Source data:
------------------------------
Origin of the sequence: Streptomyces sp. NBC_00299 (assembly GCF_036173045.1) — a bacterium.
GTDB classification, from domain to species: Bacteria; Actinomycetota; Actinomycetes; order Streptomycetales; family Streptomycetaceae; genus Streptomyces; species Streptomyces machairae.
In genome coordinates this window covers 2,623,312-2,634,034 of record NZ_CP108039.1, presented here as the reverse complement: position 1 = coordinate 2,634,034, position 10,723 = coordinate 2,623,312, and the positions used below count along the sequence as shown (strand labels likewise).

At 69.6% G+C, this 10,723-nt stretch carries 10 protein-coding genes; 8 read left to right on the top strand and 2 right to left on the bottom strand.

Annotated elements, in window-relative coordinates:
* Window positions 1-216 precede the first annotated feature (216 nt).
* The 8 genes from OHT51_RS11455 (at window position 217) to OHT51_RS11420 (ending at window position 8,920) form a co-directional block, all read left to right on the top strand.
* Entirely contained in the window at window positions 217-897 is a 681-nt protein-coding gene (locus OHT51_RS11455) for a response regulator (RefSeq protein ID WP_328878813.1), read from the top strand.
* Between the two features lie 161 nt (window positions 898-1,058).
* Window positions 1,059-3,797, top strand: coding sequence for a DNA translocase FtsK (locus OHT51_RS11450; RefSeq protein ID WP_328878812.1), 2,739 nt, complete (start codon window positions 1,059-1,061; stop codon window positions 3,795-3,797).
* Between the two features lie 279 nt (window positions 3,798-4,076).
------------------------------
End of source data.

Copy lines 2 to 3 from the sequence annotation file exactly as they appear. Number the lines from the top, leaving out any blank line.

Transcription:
GTDB classification, from domain to species: Bacteria; Actinomycetota; Actinomycetes; order Streptomycetales; family Streptomycetaceae; genus Streptomyces; species Streptomyces machairae.
In genome coordinates this window covers 2,623,312-2,634,034 of record NZ_CP108039.1, presented here as the reverse complement: position 1 = coordinate 2,634,034, position 10,723 = coordinate 2,623,312, and the positions used below count along the sequence as shown (strand labels likewise).